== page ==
If you studied the above example a bit, you could immediately see that I manipulated the values in such a way that a significant difference in the total amount of transitions is evident.

  • Binary Number Representation
  • The two most common binary number representation in applications are 2’s complement and signed magnitude, with the former one usually preferred. However, for some very specific applications signed digit shows advantages in switching. Imagine you have a sort of integrator, which does nothing more than summing up values each clock cycle. Imagine also that the steady state value is around 0, but fluctuations above and below are common. If you would use 2’s complement going from 0 to -1 will result in switching of the entire bit range (-1 in 2’s complement is represented by 111….). If you would use signed digit, only 2 bits will switch when going from 0 to -1.

    reduce_switching_coding.png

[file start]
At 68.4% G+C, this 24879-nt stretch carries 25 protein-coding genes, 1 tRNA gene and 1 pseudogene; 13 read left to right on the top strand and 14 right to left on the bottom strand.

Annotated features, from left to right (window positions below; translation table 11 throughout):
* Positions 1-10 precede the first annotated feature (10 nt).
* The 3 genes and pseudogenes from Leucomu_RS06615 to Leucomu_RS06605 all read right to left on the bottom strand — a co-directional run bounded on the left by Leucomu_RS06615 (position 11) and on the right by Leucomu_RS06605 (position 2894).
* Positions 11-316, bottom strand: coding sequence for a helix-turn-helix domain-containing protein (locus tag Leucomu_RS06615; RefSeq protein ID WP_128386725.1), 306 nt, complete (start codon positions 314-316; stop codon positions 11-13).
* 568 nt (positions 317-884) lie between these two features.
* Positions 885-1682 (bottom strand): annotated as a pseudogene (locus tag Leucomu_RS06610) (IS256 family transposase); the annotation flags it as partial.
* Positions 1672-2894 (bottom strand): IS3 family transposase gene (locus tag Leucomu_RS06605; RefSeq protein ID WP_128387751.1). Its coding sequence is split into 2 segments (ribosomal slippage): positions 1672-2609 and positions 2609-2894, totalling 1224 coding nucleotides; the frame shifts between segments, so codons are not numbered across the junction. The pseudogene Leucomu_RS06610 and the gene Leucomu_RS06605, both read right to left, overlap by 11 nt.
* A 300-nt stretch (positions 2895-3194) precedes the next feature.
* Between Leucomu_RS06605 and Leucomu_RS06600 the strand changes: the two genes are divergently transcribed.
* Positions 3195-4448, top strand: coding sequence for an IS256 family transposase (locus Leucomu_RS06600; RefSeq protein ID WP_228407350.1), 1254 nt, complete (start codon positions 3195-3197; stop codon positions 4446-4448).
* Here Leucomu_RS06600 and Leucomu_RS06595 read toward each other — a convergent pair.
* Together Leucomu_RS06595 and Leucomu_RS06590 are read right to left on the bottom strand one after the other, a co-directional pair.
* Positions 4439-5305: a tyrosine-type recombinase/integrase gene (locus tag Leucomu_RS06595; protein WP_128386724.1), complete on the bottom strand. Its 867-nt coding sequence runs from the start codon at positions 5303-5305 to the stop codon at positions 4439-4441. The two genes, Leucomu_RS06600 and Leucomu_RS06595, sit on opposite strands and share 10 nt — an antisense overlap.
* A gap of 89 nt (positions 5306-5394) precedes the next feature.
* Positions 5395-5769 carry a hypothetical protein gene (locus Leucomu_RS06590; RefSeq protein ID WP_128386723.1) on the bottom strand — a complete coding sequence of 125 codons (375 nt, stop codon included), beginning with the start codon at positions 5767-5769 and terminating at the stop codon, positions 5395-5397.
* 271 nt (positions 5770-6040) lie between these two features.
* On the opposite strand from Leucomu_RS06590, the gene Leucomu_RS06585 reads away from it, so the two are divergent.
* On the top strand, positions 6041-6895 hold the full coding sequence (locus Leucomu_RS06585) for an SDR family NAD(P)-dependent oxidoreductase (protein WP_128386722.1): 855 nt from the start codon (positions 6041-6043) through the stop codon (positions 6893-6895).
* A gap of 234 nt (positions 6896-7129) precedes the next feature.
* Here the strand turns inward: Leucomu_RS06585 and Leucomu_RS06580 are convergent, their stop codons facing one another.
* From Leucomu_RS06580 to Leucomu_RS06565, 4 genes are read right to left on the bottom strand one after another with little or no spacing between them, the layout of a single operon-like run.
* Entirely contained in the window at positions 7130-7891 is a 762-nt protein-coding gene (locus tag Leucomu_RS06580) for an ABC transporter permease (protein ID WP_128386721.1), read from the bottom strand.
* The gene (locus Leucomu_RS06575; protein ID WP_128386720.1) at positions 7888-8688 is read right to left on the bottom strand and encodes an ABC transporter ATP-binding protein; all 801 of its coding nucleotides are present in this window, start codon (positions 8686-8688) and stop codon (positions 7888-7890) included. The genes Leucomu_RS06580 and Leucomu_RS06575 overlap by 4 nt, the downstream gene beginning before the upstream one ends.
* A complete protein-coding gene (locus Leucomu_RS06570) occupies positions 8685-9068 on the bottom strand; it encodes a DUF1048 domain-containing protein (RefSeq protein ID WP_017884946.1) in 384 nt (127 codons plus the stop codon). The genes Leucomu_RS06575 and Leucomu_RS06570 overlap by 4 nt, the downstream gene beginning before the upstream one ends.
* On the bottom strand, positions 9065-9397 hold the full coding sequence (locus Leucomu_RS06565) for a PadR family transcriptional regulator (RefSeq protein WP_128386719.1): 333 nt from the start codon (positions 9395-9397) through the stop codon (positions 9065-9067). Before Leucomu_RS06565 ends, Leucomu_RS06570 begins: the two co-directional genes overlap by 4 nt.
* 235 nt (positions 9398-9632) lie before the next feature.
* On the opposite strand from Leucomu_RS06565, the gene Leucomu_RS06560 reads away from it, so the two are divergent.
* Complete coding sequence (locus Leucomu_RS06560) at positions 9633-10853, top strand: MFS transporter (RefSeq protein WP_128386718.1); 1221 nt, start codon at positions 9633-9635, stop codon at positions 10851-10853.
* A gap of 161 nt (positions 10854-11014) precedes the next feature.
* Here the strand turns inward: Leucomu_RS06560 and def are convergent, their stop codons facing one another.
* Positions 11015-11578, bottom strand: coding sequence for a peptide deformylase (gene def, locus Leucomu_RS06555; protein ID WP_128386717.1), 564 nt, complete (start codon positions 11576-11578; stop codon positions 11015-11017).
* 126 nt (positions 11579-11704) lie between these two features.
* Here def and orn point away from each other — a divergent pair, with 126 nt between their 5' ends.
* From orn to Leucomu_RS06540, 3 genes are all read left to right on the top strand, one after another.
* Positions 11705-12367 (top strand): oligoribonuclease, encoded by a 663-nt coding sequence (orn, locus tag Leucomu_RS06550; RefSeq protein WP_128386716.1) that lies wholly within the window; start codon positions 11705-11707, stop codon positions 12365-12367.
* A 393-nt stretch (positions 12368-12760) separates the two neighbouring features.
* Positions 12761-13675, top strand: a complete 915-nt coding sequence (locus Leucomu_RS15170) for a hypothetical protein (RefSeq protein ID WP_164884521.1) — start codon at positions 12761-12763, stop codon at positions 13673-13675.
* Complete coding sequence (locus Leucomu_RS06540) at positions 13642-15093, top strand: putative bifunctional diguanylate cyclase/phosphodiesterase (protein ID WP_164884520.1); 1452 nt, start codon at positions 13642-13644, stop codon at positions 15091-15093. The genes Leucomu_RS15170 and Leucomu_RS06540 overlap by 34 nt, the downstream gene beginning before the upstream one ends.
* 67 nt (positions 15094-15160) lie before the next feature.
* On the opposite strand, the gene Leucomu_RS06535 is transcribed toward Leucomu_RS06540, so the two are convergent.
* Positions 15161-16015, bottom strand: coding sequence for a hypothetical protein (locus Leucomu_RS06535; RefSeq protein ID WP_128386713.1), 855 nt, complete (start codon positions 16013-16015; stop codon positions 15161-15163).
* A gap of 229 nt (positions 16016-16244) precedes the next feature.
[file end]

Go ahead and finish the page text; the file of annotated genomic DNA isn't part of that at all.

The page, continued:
• Disabling/Enabling Logic Clouds
  • When handling a heavy logic cloud (with wide adders, multipliers, etc.) it is wise to enable this logic only when needed.
    Take a look at the diagrams below. On the left implementation, only the flop at the end of the path – flop “B” has an enable signal, since flop “A” could not be gated (its outputs are used someplace else!) the entire logic cloud is toggling and wasting power. On the right (no pun intended) implementation, the enable signal was moved before the logic cloud and just for good measures, the clock for flop “B” was gated.

    reducing_switching_enable1.pngreducing_switching_enable2.png

  • High Activity Nets
  • This trick is usually completely ignored by designers. This is a shame since only power saving tools which can drive input vectors on your design and run an analysis of the active nets, might be able to resolve this.
    The idea here is to identify the nets which have high activity among other very quiet nets, and to try to push them as deep as possible in the logic cloud.